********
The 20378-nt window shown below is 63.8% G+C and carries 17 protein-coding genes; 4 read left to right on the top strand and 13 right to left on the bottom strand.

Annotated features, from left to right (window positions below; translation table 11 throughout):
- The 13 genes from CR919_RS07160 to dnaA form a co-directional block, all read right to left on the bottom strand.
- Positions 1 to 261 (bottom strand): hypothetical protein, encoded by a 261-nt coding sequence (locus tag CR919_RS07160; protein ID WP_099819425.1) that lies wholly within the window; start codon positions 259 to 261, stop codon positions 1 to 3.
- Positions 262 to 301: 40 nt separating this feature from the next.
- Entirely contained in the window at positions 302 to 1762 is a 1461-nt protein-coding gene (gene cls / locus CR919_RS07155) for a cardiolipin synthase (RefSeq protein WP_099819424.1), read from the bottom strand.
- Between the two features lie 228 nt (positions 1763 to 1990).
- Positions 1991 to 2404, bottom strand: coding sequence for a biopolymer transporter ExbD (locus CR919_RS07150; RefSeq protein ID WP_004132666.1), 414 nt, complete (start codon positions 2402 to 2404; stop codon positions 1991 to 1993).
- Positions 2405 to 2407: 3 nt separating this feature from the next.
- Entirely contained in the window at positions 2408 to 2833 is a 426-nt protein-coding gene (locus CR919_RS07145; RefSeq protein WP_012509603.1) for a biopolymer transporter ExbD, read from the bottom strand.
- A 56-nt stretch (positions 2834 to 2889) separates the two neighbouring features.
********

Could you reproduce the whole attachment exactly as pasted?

The 20378-nt window shown below is 63.8% G+C and carries 17 protein-coding genes; 4 read left to right on the top strand and 13 right to left on the bottom strand.

Annotated features, from left to right (window positions below; translation table 11 throughout):
- The 13 genes from CR919_RS07160 to dnaA form a co-directional block, all read right to left on the bottom strand.
- Positions 1 to 261 (bottom strand): hypothetical protein, encoded by a 261-nt coding sequence (locus tag CR919_RS07160; protein ID WP_099819425.1) that lies wholly within the window; start codon positions 259 to 261, stop codon positions 1 to 3.
- Positions 262 to 301: 40 nt separating this feature from the next.
- Entirely contained in the window at positions 302 to 1762 is a 1461-nt protein-coding gene (gene cls / locus CR919_RS07155) for a cardiolipin synthase (RefSeq protein WP_099819424.1), read from the bottom strand.
- Between the two features lie 228 nt (positions 1763 to 1990).
- Positions 1991 to 2404, bottom strand: coding sequence for a biopolymer transporter ExbD (locus CR919_RS07150; RefSeq protein ID WP_004132666.1), 414 nt, complete (start codon positions 2402 to 2404; stop codon positions 1991 to 1993).
- Positions 2405 to 2407: 3 nt separating this feature from the next.
- Entirely contained in the window at positions 2408 to 2833 is a 426-nt protein-coding gene (locus CR919_RS07145; RefSeq protein WP_012509603.1) for a biopolymer transporter ExbD, read from the bottom strand.
- A 56-nt stretch (positions 2834 to 2889) separates the two neighbouring features.